Like a Phoenix rising from the ashes, former business properties are coming back to life, thanks in large part to the New Castle-Henry County Economic Development Corp.
At a recent EDC meeting, board members learned that another Environmental Protection Agency grant is helping transform places suspected of contamination into new property tax-paying parcels.
“This is a phenomenal tool,” EDC President Corey Murphy said. “As previously reported, we were one of seven communities in the state of Indiana to receive this funding out of the Chicago EPA region. “Rural communities typically struggle in drawing down the funds because they lack capacity to manage the program. They’re able to get the funds, but they struggle in deploying the funds. So we really appreciate Penny’s leadership on this project.”
“Penny” is now known as Professor Penny York. The EDC’s director of special projects, York recently was hired as an adjunct professor at Indiana Wesleyan, where she will teach an economic development class starting in April.
One of the lessons could very well be grant administration to help revive brownfield properties in changing times. York said the latest grant of $400,000 is already being put to exciting use.
“We have been so busy with this EPA grant,” York said.
South Memorial Drive near Walmart, North Memorial Drive near Henry County Flooring and the 3100 block of Brown Road are all potential new-use sites, thanks to the EPA grant.
“We’re working on parcels along South Memorial Drive next to Walmart,” York said. “We’ve done a Phase I evaluation on those in preparation for development. That’s a big part of what the EPA does, develop and redevelop parcels.”
York said both a Phase I and Phase II study had been done of property deemed suitable for new use near Henry County Flooring on North Memorial Drive. “They are preparing to pull underground tanks out near the first of March,” York said.
Phase I is a computer desktop review of a property that shows if any environmental problems have been reported. Phase II occurs if there is potential contamination that needs to be reviewed.
Meanwhile another former gas station location at 3101 Brown Road has also undergone a Phase I study and getting ready for Phase II.
“The Brown Road property is being looked at by someone wanting to enlarge their business into a place where vehicles can be stored,” Myers explained.
Also, the iconic Port Hole Restaurant site on I Avenue has had a Phase I study done as well and awaits a Phase II.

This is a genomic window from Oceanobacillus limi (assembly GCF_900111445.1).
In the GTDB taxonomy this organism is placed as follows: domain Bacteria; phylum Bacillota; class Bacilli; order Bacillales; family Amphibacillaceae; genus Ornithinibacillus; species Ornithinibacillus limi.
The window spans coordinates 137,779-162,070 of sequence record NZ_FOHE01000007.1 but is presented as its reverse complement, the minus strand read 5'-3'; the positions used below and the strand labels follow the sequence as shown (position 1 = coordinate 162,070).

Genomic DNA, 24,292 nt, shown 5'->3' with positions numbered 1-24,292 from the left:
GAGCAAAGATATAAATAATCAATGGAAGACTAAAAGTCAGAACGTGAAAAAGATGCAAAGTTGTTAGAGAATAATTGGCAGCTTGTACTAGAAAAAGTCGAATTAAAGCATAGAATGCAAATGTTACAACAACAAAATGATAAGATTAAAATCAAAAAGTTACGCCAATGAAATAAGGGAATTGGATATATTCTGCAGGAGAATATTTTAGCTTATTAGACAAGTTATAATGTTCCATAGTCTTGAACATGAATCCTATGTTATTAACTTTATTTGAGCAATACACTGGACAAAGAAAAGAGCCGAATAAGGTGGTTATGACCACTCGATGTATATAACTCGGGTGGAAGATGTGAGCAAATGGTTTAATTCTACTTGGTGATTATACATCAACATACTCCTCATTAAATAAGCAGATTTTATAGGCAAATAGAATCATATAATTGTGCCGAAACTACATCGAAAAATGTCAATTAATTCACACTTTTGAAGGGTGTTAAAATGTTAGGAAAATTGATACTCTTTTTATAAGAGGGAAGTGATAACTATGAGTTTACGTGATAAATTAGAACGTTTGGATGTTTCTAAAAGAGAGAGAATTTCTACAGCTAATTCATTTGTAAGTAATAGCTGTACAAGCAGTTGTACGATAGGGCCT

So far, $100,000 of the $400,000 grant has been used to help clear the way for possible sale and redevelopment of these properties, Murphy said.
This comes on top of a $500,000 grant the EDC used to help many other properties.
“The two together represent $900,000 to help properties become taxpaying, job-producing full partners in the county,” Murphy said.
York has been busy attending town council and board meetings around the county, encouraging people there to consider the grant availability for properties that might qualify in their communities.
“We’ve not had much traction yet out in the county,” York said. “If you know of an abandoned commercial property that might benefit from this grant, please let us know so we can help get it back into use.”
For more information, contact the EDC office at 521-7412. In other business at the February EDC Board meeting, Cathy Hamilton praised the efforts of Josh Russell and the New Castle-Henry County Emergency First Aid Unit. She credited Russell for his creativity and determination to see a new home for the unit become a reality. Once part of the Stellar Communities proposal, the unit went to plan B after the county was a runner-up in that process.
Today, the unit operates out of a renovated former lumber store on Broad Street. The refurbished site offers quicker access to highways on emergency calls, has state-of-the-art equipment and classrooms for training purposes.
“We didn’t get the $22 million but there are some people who drove their projects in spite of that,” Cathy Hamilton said. “And this EMS project, it just didn’t stop. I just want to do a shout-out to Josh for his leadership. He had a good idea. He kept it going. People supported that. I have toured that facility and it is amazing. Students who going through that to get their training, they’re all over Facebook talking about how wonderful it is. I just want to say thank you Josh for not quitting just because one door closed. You looked for another door. I’m proud to know you and that we have this facility.”